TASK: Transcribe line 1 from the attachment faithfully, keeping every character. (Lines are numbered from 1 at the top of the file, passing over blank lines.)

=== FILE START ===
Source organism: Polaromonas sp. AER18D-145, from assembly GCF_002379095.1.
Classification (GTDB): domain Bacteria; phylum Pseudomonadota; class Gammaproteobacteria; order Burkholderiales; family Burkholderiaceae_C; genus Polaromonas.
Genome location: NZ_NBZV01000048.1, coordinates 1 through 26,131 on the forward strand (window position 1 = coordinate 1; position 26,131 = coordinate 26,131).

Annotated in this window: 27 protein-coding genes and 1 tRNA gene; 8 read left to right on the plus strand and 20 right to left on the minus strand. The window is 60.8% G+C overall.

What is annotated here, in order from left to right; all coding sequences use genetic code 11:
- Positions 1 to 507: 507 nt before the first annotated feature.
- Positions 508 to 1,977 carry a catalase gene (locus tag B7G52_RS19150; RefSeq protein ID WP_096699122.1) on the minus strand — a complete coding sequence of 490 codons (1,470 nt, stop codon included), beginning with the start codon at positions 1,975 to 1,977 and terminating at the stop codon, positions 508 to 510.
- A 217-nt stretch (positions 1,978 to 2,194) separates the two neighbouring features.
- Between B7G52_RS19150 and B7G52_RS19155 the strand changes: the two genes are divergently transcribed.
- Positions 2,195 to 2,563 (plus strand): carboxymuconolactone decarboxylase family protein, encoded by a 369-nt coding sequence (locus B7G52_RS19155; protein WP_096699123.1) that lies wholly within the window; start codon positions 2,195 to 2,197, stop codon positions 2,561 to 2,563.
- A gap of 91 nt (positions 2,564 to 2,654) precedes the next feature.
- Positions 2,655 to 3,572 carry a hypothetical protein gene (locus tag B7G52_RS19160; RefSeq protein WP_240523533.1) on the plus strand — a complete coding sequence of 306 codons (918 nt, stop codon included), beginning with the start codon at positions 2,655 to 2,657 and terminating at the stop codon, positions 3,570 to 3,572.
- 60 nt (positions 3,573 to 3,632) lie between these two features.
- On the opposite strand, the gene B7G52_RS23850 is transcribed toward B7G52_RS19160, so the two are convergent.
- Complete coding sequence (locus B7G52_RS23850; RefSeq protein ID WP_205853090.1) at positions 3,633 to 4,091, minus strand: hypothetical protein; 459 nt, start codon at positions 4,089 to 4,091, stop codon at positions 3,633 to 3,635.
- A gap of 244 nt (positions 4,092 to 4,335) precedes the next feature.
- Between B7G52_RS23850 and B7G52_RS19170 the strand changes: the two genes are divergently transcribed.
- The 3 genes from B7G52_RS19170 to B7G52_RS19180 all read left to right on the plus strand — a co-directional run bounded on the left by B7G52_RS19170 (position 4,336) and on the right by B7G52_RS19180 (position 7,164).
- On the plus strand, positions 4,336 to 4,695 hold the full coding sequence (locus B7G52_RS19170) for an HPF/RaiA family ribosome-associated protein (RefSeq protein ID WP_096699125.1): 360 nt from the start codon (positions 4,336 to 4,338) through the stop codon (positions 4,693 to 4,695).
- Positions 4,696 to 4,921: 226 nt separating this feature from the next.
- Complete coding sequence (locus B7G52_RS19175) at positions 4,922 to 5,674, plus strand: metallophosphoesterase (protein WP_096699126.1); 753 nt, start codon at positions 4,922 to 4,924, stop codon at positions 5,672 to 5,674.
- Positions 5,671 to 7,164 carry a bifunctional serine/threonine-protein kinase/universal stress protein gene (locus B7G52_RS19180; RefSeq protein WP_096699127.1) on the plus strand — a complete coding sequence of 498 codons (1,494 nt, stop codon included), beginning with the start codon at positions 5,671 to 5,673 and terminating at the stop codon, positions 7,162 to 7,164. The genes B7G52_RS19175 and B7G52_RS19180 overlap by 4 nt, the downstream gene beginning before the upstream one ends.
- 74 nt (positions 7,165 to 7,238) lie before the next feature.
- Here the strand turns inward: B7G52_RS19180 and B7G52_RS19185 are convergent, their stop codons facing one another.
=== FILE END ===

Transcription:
Source organism: Polaromonas sp. AER18D-145, from assembly GCF_002379095.1.